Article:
What about going forward? What will no big short sellers mean for
It will be a different world price-wise.
According to the CFTC, the deadline for position limits is just over 2
months. Is silver a ticking time bomb until then?
Silver is a ticking time bomb for many reasons and the coming open debate on
position limits is one of them.
shorts are going to have to buy back futures aren’t they?
At some point, the shorts buying back is the post plausible outcome, as
the only other choices are to deliver metal or default.
many more shorts other than JPMorgan will have to cover?
guess is somewhere around 15 to 20 thousand, a 75 to 100 million ounce
Am I missing something or is this a lock?
you mean much higher prices, then it looks like a lock to me.
This is so compelling I have to ask why it hasn’t been discounted in
the silver price? How come it’s not $100
think it’s a combination of a lack of homework and the initial
disbelief of the whole silver premise which prevents an objective
remember when we first met ten years ago. You were telling me silver
was the best thing on earth to own. Meanwhile, a well known investment service
was sending out mailings suggesting people short silver at $4.00. They
said silver was more plentiful than cockroaches. I wonder what happened
hope they covered their shorts quickly.
bring this up because a lot of people have disagreed or argued with you along
the way. They’ve all been proven wrong. However, to this
day there are naysayers. What do you say to a guy like Jeffrey
Christian at CPM who says there’s no way that JPMorgan is short that
it’s good that disagreement exists so that market participants can hear
both sides of the silver story.
about Jon Nadler who says if Ted Butler was right the price would already
have gone up?
price has gone up and will continue to do so, in my opinion.
Why exactly has silver made this big recent move?
Primarily because of a lack of additional commercial short selling on the
COMEX. It was the absence of additional commercial short selling,
particularly by the big concentrated shorts, like JPMorgan, that allowed the
price to climb as much as it did. On the rally it became obvious that
the shorts were experiencing great financial stress, being forced to deposit
many billions of dollars in margin calls. This should be taken as
further proof of the manipulative role that the big shorts exerted on the
price of silver.
Why did it get whacked?
The problem for the big shorts was that not only were they experiencing
financial stress due to the rising price, they were unable to reduce their
short position. That circumstance threatened to result in financial
ruin if permitted to continue. Faced with financial ruin and the
growing awareness by many of the predicament the big shorts were in, they resorted
to their only alternative to that ruin – create a large and dramatic
sell-off. That was what we began to see on Tuesday, with the
CME’s unethically timed silver margin increase and the collusive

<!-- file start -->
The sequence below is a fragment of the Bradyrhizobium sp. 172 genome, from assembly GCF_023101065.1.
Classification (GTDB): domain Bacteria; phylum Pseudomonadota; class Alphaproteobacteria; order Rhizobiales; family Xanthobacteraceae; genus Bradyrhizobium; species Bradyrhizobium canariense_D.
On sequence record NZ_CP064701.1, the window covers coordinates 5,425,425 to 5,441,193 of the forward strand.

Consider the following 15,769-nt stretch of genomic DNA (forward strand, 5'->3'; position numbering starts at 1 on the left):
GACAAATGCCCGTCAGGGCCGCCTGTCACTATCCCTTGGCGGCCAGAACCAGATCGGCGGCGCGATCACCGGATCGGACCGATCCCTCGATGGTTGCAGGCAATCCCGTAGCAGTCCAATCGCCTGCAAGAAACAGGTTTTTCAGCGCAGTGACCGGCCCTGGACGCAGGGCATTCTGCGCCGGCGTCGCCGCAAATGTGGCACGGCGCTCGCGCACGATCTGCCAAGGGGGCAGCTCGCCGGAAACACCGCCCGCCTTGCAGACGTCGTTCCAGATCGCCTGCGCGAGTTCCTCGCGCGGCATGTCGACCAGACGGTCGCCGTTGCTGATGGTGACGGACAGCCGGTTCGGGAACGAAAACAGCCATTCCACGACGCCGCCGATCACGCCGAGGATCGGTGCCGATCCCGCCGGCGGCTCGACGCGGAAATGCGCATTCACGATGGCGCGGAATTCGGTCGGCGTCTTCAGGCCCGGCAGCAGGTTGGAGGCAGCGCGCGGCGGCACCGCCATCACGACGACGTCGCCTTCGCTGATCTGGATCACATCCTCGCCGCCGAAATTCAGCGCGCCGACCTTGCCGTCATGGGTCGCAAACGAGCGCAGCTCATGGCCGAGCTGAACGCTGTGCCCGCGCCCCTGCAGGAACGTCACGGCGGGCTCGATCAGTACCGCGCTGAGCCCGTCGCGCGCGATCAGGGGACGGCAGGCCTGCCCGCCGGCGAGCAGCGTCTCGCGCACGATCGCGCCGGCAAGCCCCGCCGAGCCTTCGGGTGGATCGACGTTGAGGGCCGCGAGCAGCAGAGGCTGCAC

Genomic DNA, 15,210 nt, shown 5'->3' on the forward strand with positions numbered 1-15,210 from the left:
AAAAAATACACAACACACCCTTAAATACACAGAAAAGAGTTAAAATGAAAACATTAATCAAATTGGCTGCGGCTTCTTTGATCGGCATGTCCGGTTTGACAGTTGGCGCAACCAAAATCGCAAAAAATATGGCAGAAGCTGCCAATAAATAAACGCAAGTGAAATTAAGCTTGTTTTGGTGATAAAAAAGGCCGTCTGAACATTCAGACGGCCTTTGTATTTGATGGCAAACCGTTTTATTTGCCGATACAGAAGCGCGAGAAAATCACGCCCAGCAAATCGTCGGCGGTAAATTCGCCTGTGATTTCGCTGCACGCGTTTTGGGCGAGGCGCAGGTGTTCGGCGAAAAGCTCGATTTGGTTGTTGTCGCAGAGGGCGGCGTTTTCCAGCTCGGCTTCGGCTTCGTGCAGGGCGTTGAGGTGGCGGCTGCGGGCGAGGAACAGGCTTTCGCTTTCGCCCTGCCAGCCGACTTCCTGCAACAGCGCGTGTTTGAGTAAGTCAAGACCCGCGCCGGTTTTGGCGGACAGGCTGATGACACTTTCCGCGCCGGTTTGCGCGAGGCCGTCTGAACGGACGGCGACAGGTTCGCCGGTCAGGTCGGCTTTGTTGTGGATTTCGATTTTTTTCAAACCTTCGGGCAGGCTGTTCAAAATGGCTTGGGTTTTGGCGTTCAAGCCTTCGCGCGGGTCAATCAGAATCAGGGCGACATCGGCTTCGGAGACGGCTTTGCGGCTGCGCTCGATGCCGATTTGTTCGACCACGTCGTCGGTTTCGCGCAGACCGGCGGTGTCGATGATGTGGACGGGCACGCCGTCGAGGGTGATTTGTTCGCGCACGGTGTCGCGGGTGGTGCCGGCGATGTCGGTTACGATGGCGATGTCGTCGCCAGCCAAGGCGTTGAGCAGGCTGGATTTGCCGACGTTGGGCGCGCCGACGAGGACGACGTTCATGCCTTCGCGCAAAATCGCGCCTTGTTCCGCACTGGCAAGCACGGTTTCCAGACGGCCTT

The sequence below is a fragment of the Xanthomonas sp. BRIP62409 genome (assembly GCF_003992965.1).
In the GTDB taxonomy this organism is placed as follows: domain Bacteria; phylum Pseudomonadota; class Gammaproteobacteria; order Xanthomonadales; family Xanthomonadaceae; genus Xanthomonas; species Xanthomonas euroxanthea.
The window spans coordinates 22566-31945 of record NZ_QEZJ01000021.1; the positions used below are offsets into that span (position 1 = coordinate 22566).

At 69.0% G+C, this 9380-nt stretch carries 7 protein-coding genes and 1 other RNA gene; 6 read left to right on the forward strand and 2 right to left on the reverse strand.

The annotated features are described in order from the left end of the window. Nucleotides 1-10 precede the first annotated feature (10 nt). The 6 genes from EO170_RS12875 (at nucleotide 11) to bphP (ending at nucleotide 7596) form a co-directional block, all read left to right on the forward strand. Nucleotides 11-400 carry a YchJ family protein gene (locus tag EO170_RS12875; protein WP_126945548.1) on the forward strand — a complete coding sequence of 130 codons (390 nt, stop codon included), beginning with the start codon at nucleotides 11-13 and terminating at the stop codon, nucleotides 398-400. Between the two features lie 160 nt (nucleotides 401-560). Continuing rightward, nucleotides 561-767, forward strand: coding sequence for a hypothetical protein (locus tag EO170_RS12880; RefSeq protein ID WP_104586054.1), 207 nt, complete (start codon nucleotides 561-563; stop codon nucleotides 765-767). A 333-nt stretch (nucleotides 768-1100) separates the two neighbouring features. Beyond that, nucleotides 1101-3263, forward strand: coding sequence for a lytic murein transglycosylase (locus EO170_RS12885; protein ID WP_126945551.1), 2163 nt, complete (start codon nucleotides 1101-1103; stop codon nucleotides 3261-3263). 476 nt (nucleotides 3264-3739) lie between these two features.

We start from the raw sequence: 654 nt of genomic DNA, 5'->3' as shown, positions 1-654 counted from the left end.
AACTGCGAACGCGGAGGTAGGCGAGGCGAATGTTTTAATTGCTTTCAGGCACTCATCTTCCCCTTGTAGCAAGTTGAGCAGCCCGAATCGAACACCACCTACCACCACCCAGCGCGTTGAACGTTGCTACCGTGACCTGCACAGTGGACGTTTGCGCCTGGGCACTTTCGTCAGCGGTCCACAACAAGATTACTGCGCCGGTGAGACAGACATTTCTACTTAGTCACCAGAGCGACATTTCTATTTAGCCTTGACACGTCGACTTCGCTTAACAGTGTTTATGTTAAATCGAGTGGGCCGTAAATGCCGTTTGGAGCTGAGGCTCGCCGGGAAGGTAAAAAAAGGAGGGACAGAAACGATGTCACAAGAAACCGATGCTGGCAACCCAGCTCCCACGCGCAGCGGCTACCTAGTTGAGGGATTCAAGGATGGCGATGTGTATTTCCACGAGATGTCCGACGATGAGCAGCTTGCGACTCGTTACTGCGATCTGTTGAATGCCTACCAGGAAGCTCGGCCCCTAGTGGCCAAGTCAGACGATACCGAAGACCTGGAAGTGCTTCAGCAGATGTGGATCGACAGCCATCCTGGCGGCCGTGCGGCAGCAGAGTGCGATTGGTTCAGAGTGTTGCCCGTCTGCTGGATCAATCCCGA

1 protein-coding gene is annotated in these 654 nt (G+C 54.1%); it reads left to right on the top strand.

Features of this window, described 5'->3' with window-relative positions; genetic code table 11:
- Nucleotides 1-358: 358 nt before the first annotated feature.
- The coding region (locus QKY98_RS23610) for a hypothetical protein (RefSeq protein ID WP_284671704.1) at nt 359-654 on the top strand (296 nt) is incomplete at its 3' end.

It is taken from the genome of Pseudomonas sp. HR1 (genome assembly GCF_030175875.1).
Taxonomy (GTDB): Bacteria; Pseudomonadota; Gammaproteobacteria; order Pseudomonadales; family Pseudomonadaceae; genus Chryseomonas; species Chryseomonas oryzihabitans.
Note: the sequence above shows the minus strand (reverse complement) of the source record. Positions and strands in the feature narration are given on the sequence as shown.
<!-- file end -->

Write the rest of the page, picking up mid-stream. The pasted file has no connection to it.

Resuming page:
vicious sell-off on Friday, under the cover of general commodity weakness.
No one knows for sure. It comes down to how much additional long
liquidation the big shorts can engineer. We are still above all the
critical moving averages, so there does exist the
possibility we could go lower to get the technical funds completely flushed
out. For sure, if we do go lower, it will be because JPMorgan and the
other COMEX crooks are successful in tricking the technical funds into forced
selling and not for any other reason. But there has been significant
liquidation already, so it is just as possible it could be done or nearly
so. Certainly there is nothing in the real world of silver that would
account for further selling.
What’s the status of the formal investigation of silver by the CFTC,
has yet to be concluded. A new director was just named which should
help resolve the investigation that was initiated because of my revelations
in 2008 and which Commissioner Bart Chilton publicly referenced
recently. No one is more anxious than me to see what the investigation
You’ve made a big thing about pool accounts at brokerage firms,
international banks and private mints. What can go wrong?
Everything. It is not hard to imagine investors ending up with a total
loss because the metal may not exist to back these programs. If someone
is claiming to store 1000-ounce bars for you and you don’t have the
serial numbers for the exact bars you paid for, you should run, not walk, to
a storage program that allows you to get the specific bars. I’d
be especially wary of metal purported to be stored out of the country.
Are you recommending people switch from gold to silver?
Most definitely. That still appears to be a switch, which will be
greatly rewarding. It amazes me how so many commentaries predict that
silver will outperform gold, yet won’t come out and say that you should
sell gold in order to buy silver. It makes no sense not to sell gold in
order to buy silver if you are convinced silver will outperform gold. I
think many feel it’s heresy to sell gold for any reason. But if
your goal is to get the best return on your investment dollar in the future,
which it should be, switch to silver from gold.
The bottom line is that people who followed your advice have made a lot of
money. What advice would you give to our clients now?
the days of 4 or 5, 7 to 12 dollar silver are over and that’s too bad
for new buyers. At least we spared no effort in urging folks to buy all
along. I think in the future we will look back at current prices with
much the same result, namely, large profits for those who bought.
Although the price is much higher now than it was then and conditions have
changed, in many ways today’s new conditions are better.
Theodore Butler is an independent Silver Analyst who has been
publishing unique precious metals commentaries on the internet since 1996. He
offers a subscription
service with once or twice weekly commentaries including detailed analysis of
the Commitment of Traders Report, regulatory developments, supply/demand
considerations, and topics of interest to investors in precious metals, with
an emphasis on silver. Always
outside the box. You can subscribe to his
service by clicking here.